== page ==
Senate will study putting Catalan and Spanish on the same level in the upper house
Socialists endorse processing of reform of the rules proposed by Junts
MadridThe Senate is the chamber of territorial representation, but the chamber's rules allow for a limited use of co-official languages. Catalan, Basque and Galician can be used to defend motions in the plenary, in the autonomous communities commission or to submit written documents. Together for Catalonia (JxCat) believes this is insufficient and the group proposed a reform of the regulations of the upper house so that co-official languages can be used in "all the parliamentary activity" without exceptions, whether in plenary sessions (in all debates, not only those related to motions), in commissions and other activities. The Socialists, the plural left (which includes Unidas Podemos) and the Catalan and Basque pro-independence groups have voted in favour, allowing the initiative to begin to be processed in the chamber, in the face of opposition from PP, Ciudadanos and Vox.
"Why when we ask a minister a question can't we do it in our own language, which is co-official in the state? Why has the constitutional pact forgotten that there are several languages and several nations?", asked JxCat senator Josep Lluís Cleries, who has defended the reform of the regulation to achieve "equal treatment and dignity towards all languages" of the State. "No language is above any other," he added. The senator considered the 2010 reform currently in force insufficient, and he will seek to make all co-official languages interchangeable in the Senate: "To give a real image, if the Spanish state wants to represent cultural and linguistic diversity".
The votes of the 113 socialist senators have been key so the initiative could begin its processing of the Senate. Now it will be debated in committees, where the groups can negotiate modifications to Junts' proposal. "The socialist group is multilingual", defended the socialist senator Margarita Adrio. "Languages enrich a country, they are our heritage," she added, and recalled her Galician origins. Senators from the Plural Left spoke along the same lines, as did Basque Nationalist Party's Imanol Anda, who defended the initiative to advance "towards normality" in the Senate.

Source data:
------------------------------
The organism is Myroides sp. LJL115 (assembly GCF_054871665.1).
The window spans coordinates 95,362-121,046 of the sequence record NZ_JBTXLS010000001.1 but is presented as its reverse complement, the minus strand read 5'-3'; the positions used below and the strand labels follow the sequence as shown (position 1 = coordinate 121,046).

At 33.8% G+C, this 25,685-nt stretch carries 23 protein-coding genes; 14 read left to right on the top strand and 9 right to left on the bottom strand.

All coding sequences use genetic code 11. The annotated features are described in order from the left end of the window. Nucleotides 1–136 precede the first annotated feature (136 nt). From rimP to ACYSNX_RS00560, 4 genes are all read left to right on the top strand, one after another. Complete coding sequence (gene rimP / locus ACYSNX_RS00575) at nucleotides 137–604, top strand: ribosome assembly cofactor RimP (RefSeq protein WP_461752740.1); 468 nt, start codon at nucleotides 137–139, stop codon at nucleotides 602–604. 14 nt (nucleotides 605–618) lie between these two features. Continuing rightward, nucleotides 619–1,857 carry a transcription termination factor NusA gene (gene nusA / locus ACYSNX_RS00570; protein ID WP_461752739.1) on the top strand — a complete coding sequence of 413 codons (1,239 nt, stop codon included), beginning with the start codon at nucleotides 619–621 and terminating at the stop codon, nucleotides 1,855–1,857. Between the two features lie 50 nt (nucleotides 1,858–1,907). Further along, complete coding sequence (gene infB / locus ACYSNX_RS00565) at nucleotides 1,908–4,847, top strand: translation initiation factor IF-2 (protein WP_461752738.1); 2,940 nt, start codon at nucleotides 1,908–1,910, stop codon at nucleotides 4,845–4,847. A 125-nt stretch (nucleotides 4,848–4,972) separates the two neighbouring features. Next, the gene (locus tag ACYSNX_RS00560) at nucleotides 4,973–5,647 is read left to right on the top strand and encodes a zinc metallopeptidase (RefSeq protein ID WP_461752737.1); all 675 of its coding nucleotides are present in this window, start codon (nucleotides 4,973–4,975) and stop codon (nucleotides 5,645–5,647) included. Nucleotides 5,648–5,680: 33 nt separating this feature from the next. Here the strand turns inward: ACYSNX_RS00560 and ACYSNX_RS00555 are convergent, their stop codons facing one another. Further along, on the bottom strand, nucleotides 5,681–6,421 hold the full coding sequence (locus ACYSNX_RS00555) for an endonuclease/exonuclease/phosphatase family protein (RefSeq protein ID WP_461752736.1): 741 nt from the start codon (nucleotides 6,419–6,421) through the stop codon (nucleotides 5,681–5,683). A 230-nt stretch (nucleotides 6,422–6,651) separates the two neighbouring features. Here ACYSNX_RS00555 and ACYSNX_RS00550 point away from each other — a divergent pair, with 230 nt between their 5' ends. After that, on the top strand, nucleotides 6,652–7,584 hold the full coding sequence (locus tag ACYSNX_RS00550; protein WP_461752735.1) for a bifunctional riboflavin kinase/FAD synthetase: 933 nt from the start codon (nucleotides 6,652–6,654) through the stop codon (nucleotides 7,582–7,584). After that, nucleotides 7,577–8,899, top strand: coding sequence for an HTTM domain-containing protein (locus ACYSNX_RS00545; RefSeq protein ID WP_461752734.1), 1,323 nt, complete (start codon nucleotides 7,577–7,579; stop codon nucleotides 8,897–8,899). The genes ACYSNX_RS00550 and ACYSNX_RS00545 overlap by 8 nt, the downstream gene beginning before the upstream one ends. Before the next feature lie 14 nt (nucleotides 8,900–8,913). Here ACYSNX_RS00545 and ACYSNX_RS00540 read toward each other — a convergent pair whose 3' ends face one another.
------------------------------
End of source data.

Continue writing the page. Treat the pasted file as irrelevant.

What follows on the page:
JxCat's initiative has been debated in the same week as the first draft of the new audiovisual law was published, which does not reserve a specific quota for the State's co-official languages on digital platforms. The Catalan pro-independence parties have already shown their disagreement with this draft and have demanded modifications from the Socialists. In fact, Republican Left of Catalonia (ERC) has asked for changes in this issue to advance in the negotiations for the State budget.
Frontal opposition of PP, Ciudadanos and Vox
People's Party senator Alícia Sánchez-Camacho refuted Cleries's theses from top to bottom. With vehemence, the ex-president of the PP in Catalonia defended her party's rejection because they do not want the Senate to become a "tower of Babel of languages and earphones". Sánchez-Camacho has defended that in the State there is only one nation and only one official language, Spanish, and that is why JxCat's proposal cannot go ahead. "The Senate is a territorial chamber that represents the national sovereignty of the State," she stressed. During her speech, she has also blundered when she claimed that Ausiàs March was Galician (he was Valencian) and that Ramon Llull was Minorcan (he was Majorcan).
For Vox senator Jacobo González-Robatto the initiative carries a "moral superiority", and he denounced that it means spending "a million euros on a whim". Ciudadanos senator María Ponce has opposed the use of co-official languages in the Senate with the use of Spanish in Catalonia: "You believe it is more important that an environment commission in the Senate speaks Catalan than Catalan children knowing Spanish".
"You were waiting for me", answered Cleries, after hearing Cs and Vox's interventions. "You defend that to protect these languages we put them in a lunchbox and put them in the freezer. Catalan, Basque and Galician, we can bring out for Floral Games. But to talk about serious things, Spanish", he criticised, after reproaching the Spanish right for using language as an element of "confrontation". ERC senator Josep Maria Reniu spoke along the same lines: he criticised the opponents of the reform because he believes that it shows that "really nobody or very few believe that the Senate is a chamber of territorial representation".